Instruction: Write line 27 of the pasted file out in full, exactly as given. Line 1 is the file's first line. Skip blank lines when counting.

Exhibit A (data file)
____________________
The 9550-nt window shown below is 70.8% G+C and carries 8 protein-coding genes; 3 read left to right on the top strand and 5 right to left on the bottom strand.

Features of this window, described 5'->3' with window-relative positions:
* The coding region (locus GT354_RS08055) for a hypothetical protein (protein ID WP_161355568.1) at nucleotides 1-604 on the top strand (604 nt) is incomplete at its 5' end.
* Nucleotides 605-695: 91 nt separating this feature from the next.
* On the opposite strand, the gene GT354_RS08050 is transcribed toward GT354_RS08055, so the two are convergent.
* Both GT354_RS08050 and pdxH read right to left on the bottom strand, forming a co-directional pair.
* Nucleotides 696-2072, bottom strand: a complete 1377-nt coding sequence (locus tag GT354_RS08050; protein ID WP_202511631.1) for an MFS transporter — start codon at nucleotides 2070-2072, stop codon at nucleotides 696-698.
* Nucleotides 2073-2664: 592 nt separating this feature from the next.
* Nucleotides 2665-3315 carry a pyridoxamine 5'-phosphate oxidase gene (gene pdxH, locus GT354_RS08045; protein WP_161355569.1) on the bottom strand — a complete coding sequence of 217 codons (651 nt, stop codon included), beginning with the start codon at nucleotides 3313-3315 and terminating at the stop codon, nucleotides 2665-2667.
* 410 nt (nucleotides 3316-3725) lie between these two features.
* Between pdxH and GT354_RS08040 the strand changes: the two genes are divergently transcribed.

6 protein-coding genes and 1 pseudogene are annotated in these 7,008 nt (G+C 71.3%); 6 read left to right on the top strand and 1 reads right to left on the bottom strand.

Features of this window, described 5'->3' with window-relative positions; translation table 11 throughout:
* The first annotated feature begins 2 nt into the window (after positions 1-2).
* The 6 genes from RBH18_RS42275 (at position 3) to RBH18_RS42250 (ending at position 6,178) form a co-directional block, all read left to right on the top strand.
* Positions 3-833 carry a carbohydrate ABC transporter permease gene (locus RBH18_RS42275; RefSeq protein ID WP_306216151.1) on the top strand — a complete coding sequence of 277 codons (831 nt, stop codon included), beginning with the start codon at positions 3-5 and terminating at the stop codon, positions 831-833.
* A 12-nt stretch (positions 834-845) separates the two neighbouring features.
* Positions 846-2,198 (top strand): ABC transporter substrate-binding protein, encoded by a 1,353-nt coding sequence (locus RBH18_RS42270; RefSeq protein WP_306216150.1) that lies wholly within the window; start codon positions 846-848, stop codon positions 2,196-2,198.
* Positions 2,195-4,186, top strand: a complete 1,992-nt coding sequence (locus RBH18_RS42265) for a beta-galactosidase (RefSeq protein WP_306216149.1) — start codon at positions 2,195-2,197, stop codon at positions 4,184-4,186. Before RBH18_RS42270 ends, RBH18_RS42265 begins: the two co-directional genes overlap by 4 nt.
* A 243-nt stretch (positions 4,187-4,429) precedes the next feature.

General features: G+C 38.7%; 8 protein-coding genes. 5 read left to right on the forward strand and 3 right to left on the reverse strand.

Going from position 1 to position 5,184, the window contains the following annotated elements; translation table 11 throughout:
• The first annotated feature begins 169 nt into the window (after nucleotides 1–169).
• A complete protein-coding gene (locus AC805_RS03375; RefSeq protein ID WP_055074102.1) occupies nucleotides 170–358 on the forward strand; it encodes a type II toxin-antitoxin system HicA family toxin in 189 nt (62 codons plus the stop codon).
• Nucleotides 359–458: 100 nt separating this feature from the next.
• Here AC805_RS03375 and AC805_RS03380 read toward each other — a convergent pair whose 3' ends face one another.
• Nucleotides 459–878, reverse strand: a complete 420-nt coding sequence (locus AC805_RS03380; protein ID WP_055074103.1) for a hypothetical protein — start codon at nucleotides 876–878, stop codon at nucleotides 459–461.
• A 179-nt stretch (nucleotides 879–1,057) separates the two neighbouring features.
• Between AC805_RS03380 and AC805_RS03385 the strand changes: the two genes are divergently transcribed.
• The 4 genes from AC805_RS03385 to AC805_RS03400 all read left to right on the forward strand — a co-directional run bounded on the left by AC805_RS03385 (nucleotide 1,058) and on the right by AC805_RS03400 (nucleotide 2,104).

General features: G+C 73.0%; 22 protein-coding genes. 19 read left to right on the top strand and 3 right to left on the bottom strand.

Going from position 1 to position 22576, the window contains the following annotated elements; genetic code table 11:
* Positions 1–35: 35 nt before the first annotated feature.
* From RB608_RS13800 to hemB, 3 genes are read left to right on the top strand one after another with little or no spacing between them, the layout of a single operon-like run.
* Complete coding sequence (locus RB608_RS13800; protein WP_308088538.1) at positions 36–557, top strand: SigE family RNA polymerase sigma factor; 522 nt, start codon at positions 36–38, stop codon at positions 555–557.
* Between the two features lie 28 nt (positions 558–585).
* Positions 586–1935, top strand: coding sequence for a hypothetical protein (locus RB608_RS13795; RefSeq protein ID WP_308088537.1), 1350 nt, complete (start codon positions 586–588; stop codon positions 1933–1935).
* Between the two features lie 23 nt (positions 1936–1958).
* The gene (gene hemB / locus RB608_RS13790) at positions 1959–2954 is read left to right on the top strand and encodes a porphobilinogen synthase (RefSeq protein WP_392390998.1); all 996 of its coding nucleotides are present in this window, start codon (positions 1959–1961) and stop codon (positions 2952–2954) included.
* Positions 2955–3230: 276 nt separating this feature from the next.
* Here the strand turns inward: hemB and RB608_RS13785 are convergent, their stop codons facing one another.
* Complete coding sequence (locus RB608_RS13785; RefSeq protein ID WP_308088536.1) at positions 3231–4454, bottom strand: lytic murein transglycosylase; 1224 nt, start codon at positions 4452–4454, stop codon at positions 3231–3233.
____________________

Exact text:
• Nucleotides 459–878, reverse strand: a complete 420-nt coding sequence (locus AC805_RS03380; protein ID WP_055074103.1) for a hypothetical protein — start codon at nucleotides 876–878, stop codon at nucleotides 459–461.